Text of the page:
Metaplace is owned Areae, which has people like Raph Koster who have been in the MMO/virtual world space for quite some time. I don’t know if they’ll build the next level of virtual worlds, but they do have the vision and background to make it happen.

  5. Many people I’ve talked to have also complained about how long it takes to ‘get the hang of SL’ – if people get frustrated using it before they start having fun, they’re going to leave for good.
    Can we please just let SL go though? I don’t see people bemoaning the loss of Friendster, so why SL?

  6. Well, it depends on how one sees SL fail. It is all work in process, it is not easy technology, it is not just a website where you can quickly change things. Also take into account that you also have to roll out actual clients.
    So of course this is technology. And of course it’s hard to change because it’s a grown and complex system and would probably be done differently would you start from scratch today.
    Still I think the backlash also has to do with not marketers like you but mostly with all those companies who thought a simple presence is enough. No interaction, no entertainment, no cluetrain. Add to that the hype which made journalists raise expectations which are not going to be met.
    (I might see this through a german view here by having read the news here and meeting people)
    I am not sure technology would have helped that. In fact I don’t hear anything about any virtual world these days in the news. Maybe because the whole topic is now done for them for the moment.
    But nevertheless SL is not dead. The growth is of course not exponential anymore but it’s there, the technology gets refined and the problems are known (OI, retention rates). But it takes time to change it.
    And think of the Open Source efforts of Linden Lab. So even if the Second Life of Linden Lab is dead some other grid based on that technology might evolve. And this won’t be a walled garden as SL and all the other virtual worlds are right now, it will be more open.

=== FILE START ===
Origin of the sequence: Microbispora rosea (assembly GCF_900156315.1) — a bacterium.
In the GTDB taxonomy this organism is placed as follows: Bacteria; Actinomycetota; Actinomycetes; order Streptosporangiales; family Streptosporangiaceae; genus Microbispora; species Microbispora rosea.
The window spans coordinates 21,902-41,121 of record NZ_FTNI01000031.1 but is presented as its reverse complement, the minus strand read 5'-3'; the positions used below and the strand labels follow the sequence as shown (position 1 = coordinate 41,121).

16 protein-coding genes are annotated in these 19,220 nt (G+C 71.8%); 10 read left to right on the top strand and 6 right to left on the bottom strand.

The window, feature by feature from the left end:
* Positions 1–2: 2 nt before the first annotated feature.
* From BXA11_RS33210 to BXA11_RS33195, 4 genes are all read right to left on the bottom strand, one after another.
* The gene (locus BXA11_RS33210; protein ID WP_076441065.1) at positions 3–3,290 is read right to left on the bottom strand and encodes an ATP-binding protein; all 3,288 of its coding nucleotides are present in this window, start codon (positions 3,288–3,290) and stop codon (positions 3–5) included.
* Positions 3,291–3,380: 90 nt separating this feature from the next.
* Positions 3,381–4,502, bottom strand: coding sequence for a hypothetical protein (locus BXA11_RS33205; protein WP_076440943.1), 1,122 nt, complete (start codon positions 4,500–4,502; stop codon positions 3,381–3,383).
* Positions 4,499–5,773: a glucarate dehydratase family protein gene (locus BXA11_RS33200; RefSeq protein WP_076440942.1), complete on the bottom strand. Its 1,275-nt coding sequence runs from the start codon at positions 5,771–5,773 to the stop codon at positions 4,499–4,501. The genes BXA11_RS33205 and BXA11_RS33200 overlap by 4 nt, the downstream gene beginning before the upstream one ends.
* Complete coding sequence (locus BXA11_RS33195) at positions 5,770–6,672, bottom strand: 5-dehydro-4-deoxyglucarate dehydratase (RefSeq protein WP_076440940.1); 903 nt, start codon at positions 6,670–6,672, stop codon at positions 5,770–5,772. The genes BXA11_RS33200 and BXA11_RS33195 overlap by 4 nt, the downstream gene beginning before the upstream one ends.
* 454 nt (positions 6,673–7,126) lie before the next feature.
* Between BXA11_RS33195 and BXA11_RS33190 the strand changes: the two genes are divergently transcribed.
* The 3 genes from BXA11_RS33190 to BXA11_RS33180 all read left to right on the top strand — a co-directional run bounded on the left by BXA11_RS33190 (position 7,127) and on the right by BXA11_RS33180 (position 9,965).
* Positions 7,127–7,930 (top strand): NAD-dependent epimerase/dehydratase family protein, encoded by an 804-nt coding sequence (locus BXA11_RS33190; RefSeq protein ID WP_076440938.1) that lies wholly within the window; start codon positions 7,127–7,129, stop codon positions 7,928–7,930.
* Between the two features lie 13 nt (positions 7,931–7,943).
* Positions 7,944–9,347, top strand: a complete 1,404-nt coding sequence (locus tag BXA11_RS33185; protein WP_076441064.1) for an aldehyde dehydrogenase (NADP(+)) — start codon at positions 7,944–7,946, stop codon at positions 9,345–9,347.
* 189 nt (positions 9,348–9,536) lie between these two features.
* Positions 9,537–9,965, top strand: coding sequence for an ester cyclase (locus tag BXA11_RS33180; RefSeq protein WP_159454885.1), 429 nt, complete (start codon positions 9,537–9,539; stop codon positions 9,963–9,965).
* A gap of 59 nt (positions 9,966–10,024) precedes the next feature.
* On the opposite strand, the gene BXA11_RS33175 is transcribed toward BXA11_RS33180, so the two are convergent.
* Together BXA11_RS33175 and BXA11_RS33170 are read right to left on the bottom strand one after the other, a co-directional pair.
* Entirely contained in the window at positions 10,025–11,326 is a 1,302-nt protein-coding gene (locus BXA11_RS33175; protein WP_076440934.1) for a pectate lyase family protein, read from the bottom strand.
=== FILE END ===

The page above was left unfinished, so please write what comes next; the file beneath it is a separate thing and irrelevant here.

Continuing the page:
Clear is nevertheless that a better web integration really will help here. Being able to connect to my SL contacts also via the web or maybe first via the web would be a great help IMHO. Having a browser plugin with simplified graphics might help, too. That’s all ideas floating around.
    Thinking about it again I think actually nobody is to blame πŸ˜‰ It’s how hypes go.. we will if it will survive it but I think in the one or other form it will.
    (how many marketers are active in other worlds actually? and in which ways?)

  7. I listened to a bit of Jaffe’s rant. I think *he* (and people like him) are to blame! He has no clue how to leverage Second Life for brands. Just look at his own company’s launch fiasco, and “Crayon Island” … unengaging, pointless and empty. The tiny program he did for Coke was laughable! It may make him feel better lashing out, and I am sure he is trying to stir controversy – but he needs to take a good long look in the mirror before he starts blaming us marketers.